Point/Counterpoint: The Urban Rental Housing Affordability Crisis—Does the Student Housing Model Provide an Answer?

Would the student-housing model work in the market-rate industry?

Point: Look to purpose built by-the-bed housing

By Jeffrey Adler, VADLER.JEFFP and General Manager, Matrix

Affordability of rental housing has been termed a crisis in our largest metropolitan areas, especially inside the urban cores that have been revitalized by the demographic shift of young singles gravitating to 24-hour live/work/play city centers and the dramatic reduction in crime over the past 20-30 years that has enabled that shift.

The increase in land values and other obstacles that raise the cost of new supply are generally understood to result in the new supply that is feasible being targeted at the high-end portion of the market, at rents that on average are 50 percent higher than median market rents.

The underlying assumption is that people of modest means will only accept the traditionally accepted definition of an apartment home—full one-, two- or three-bedroom apartment homes.

Yet there is a parallel product design that addresses this same affordability issue directly and with quite satisfactory results—by-the-bed student housing.

Purpose built by-the-bed student housing addresses the affordability issue by reducing the space that is private (the bed/bathroom) and accepting shared domain over the kitchen and common living room.

Would people of modest income be willing to make this same trade-off?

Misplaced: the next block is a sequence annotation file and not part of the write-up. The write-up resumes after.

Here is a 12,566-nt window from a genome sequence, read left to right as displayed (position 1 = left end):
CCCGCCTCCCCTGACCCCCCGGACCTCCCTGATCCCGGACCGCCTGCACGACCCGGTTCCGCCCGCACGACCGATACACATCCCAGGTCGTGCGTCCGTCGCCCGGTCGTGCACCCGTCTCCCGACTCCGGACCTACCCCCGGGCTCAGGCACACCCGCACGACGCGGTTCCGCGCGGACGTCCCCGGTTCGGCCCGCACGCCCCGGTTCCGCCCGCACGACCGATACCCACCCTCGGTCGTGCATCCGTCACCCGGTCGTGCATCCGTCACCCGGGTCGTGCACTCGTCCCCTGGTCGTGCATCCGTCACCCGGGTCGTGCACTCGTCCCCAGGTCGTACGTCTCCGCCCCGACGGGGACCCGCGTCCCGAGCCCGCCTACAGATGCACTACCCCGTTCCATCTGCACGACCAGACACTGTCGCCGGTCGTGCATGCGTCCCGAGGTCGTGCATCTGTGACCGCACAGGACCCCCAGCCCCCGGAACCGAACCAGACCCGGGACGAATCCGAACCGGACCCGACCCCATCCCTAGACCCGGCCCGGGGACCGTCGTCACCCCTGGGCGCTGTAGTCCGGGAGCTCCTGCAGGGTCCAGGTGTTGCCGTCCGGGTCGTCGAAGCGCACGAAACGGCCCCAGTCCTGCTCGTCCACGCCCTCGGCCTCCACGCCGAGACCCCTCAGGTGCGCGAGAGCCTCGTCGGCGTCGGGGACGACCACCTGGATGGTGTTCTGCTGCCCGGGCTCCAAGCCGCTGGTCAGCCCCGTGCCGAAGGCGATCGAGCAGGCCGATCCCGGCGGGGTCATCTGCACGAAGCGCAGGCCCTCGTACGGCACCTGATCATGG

Admittedly, the social challenges of applying this model to adults are not trivial, and for families with children even more so… But what are the viable alternatives? Is there no shortage of social service organizations, both public and private, perfectly capable of managing the relationship issues?

If we open our eyes and entertain the opportunity, we may find that the answers to affordability are already in the arsenal of the vibrant, creative, and competitive multifamily housing industry.

Counterpoint: By-the-bed restricts usage

Jack KernBy Jack Kern, Research Editor

This is fundamentally the issue of micro-units and shared congregate housing. Socially the distinction and stigma attached to living as an adult in less than a traditional unit is what has kept this from being readily adopted.

Further, lenders and institutional investors do not want these units because the exit is restricted to a like-kind use. If the ultimate trade is a value-add rental or a condo conversation, these units would scarcely work. Student housing-style residences by-the-bed are what was popular with a similar design to boarding houses in the 1950s, and sadly the limitations they exhibited have never been improved upon.

I think your assessment has similar issues of land and construction costs that wouldn’t drastically reduce the cost to deliver a bed. The only sensible alternative is adaptive re-utilization of public spaces where land cost is controlled by the municipality.

We welcome feedback from our readers—what is your take on the subject?